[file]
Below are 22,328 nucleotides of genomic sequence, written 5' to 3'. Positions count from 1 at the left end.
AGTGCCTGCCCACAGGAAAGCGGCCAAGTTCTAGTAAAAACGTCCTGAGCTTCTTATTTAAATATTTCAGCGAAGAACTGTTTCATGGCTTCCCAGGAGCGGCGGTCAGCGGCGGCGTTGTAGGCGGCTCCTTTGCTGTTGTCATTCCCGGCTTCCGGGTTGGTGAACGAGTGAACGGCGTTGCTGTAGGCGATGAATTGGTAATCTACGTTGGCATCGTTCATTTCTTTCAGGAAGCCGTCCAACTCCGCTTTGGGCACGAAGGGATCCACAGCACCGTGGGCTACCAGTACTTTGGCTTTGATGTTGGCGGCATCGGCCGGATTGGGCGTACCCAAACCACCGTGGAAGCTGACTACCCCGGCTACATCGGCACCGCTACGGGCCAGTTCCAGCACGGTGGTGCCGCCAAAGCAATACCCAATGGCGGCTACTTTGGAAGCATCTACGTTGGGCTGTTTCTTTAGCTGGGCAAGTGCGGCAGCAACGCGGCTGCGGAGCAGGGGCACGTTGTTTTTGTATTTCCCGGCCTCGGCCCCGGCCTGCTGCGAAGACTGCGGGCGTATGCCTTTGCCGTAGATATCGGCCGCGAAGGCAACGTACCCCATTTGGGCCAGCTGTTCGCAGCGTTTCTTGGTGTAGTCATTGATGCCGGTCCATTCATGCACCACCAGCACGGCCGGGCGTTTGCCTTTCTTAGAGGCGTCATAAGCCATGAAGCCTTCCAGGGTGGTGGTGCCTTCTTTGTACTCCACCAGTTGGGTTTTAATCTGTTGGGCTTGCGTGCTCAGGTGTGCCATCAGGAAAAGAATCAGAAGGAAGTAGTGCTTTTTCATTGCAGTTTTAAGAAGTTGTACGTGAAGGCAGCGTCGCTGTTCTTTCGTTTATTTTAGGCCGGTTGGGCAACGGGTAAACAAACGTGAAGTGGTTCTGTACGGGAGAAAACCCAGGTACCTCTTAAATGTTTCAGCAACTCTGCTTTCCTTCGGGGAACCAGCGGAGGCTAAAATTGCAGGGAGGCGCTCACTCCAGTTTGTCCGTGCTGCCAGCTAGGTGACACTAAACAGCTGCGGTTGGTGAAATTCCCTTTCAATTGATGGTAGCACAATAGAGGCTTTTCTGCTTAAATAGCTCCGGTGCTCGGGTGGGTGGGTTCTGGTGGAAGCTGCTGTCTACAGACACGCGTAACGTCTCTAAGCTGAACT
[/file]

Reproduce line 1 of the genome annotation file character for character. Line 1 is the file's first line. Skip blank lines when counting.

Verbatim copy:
Below are 22,328 nucleotides of genomic sequence, written 5' to 3'. Positions count from 1 at the left end.